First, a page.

Sunday, August 5, 2007


From Flickr user chuckp

Except for maybe the most disconnected of college students or deeply radical of environmentalists, it is difficult any more to really argue against wealth as a social good. Still, questions like how a person becomes wealthy, how a society becomes wealthy, what defines wealth, how wealth can be sustained, and how wealth should be distributed through a population are interesting and contentious. As such, the NYT series on the theme of the "Gilded Age" holds great intrigue and promise. The basic premise, as I understand i, is to profile basic archetypes of varying strata of wealth in contemporary America, with the underlying understanding that the current era is a particularly wealthy one.

The first in the series of articles profiled a handful of America's richest businessmen - those who comprise the "upper one-one-hundredth of a percent" of American families who control a full five percent of the national wealth. The second installment took a step down the status ladder, looking at a few of California's technology entrepreneurs - millionaires by definition, but still working, without a feeling of having "made it."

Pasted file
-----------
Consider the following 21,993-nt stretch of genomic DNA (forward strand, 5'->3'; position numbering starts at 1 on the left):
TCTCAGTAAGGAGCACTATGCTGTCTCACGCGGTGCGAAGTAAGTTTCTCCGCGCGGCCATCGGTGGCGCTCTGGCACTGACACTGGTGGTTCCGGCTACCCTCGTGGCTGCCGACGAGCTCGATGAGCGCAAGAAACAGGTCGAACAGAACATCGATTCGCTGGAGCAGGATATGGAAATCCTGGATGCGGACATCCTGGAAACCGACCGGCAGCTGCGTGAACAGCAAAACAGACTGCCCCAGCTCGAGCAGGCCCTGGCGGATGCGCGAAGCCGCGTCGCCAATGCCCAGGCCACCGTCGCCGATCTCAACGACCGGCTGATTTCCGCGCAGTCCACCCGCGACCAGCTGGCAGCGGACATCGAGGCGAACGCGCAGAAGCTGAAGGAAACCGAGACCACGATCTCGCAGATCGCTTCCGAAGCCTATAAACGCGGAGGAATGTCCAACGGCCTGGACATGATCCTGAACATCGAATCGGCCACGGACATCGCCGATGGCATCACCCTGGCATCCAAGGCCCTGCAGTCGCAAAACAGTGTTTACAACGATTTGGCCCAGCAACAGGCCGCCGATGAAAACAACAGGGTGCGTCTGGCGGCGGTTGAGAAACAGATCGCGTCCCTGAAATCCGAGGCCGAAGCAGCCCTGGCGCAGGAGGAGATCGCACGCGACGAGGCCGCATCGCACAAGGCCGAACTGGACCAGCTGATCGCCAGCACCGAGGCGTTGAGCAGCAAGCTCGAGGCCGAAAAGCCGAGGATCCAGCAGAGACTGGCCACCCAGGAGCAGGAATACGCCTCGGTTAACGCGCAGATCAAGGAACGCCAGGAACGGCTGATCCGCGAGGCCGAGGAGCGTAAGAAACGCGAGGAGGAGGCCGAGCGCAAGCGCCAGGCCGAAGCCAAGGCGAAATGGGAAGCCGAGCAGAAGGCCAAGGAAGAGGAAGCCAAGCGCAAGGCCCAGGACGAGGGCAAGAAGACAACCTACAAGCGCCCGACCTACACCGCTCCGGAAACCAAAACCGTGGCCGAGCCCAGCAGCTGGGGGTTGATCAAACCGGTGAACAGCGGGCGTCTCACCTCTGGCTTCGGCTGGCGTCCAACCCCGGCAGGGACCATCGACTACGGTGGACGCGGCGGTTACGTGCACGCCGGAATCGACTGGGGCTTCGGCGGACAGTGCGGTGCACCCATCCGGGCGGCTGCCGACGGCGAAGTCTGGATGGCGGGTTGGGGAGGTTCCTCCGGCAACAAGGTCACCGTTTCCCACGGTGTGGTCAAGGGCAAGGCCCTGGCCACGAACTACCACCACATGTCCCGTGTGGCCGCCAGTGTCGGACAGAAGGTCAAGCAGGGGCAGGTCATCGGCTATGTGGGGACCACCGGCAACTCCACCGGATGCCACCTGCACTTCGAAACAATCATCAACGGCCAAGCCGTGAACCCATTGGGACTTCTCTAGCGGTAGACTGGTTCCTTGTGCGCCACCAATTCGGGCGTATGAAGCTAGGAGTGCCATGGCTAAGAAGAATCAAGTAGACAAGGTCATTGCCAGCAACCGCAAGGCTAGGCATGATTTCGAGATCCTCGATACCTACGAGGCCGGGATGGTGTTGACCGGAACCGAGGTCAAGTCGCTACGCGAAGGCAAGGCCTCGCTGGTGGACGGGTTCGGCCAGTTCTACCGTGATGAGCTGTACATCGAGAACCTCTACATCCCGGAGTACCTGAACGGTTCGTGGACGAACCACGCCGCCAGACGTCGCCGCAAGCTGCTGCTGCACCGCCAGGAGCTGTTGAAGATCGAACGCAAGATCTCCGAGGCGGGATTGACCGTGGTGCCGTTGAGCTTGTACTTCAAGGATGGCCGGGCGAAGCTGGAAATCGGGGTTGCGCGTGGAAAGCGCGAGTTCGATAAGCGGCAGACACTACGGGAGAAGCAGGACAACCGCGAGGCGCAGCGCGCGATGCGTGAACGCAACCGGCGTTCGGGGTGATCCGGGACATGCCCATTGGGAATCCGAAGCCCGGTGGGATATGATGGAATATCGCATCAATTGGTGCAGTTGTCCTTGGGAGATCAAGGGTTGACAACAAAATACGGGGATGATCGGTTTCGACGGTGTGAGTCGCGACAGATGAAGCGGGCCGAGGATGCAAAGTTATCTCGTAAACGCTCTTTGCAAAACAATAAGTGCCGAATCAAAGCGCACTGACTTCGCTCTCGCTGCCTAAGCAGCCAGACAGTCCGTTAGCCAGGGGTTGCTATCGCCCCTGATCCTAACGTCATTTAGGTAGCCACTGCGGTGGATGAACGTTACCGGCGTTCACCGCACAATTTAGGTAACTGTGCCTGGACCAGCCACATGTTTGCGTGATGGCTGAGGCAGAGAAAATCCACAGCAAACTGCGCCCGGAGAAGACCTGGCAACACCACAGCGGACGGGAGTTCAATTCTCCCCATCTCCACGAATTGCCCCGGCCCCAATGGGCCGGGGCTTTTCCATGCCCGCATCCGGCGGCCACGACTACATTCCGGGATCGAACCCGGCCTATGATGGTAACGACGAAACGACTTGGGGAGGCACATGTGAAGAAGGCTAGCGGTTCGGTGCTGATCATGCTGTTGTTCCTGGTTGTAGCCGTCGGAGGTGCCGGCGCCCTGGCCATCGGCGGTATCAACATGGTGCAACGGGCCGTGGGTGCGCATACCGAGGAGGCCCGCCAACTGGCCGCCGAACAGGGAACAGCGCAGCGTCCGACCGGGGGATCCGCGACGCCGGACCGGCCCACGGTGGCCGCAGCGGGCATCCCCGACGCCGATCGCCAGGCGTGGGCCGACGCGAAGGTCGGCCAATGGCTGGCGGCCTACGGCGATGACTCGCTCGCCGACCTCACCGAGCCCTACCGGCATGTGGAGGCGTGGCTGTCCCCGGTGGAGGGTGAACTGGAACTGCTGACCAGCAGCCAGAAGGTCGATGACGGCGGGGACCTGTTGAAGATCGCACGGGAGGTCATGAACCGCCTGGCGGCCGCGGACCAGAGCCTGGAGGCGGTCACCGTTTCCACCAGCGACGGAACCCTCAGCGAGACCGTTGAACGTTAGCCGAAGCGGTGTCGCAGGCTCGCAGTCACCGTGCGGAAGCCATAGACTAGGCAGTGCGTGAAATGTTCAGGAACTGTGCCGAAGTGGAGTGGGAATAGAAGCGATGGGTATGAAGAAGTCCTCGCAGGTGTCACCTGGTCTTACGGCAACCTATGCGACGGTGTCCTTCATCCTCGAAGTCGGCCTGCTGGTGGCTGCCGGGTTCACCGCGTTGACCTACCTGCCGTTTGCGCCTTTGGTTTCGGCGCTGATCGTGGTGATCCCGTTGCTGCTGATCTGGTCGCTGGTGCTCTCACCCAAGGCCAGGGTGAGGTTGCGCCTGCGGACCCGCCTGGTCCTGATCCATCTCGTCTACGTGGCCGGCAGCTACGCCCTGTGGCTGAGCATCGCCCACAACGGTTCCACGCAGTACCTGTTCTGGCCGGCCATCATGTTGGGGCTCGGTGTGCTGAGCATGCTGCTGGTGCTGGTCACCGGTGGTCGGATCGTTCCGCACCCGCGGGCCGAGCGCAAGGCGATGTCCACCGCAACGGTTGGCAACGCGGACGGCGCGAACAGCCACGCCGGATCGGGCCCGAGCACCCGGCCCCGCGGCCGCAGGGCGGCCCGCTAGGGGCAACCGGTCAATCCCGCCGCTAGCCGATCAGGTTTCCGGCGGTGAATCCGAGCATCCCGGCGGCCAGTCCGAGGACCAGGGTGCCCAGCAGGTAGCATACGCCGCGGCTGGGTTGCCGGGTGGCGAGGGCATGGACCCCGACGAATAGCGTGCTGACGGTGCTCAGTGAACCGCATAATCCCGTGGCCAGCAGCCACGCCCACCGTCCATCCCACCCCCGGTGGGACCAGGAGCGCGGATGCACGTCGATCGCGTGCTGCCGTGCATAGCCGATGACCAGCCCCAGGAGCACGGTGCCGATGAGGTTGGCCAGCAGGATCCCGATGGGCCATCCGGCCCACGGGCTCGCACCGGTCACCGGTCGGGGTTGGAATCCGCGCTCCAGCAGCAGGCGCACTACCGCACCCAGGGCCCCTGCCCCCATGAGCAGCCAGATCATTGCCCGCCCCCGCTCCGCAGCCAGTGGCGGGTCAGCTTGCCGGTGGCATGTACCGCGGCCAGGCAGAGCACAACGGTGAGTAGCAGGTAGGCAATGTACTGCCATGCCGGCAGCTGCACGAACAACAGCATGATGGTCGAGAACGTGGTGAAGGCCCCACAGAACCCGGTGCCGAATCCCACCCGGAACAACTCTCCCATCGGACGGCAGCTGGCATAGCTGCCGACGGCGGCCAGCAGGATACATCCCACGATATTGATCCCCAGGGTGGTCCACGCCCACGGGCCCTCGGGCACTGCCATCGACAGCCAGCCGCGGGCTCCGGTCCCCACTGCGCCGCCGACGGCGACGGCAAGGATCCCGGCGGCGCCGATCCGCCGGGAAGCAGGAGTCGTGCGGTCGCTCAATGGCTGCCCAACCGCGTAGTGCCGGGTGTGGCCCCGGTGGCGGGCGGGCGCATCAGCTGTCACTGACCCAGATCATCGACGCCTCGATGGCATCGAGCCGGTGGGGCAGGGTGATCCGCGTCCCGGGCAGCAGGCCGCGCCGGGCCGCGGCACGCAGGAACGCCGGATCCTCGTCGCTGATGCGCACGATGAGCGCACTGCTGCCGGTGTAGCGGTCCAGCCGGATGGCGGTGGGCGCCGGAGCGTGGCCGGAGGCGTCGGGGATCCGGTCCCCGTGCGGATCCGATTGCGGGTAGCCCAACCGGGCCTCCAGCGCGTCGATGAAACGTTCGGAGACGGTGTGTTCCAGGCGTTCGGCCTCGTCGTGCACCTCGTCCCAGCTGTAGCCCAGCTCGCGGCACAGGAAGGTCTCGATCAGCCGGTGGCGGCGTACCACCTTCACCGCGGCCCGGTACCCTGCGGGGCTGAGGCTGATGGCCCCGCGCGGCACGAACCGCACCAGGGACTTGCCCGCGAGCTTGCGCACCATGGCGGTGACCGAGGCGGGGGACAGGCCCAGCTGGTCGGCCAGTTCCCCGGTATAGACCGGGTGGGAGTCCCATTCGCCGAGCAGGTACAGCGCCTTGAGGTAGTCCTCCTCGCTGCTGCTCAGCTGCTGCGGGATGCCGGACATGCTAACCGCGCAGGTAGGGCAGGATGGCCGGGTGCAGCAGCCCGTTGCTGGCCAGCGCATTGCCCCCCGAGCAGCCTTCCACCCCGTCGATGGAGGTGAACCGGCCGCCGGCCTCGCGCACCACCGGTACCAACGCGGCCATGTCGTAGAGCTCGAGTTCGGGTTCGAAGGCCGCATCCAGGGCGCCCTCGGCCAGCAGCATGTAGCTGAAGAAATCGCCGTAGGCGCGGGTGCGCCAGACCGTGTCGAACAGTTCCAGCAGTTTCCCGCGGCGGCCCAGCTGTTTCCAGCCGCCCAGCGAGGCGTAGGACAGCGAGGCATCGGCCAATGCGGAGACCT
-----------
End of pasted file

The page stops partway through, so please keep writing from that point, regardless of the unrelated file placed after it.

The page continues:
Both articles are shallow, providing a surface picture of America's rich, but neither really tackle at depth interesting social questions (What makes these people special, in terms of creating or achieving wealth? Are these people uniquely positioned or capable of sustaining wealth for the economy as a whole? Has the increased concentration of capital at the upper echelons of society successfully facilitated improved quality of life at the lower echelons?) or challenging psychological questions (What drives the extremely rich to keep getting richer? What drives the moderately rich to stay in the rat race?) Nevertheless, it is interesting that the Times has chosen to broach the subject, and it will be curious to see where the series goes. Moreover, it is much more interesting to see what the rich think about the rich, rather than the sniping poor or middle class.

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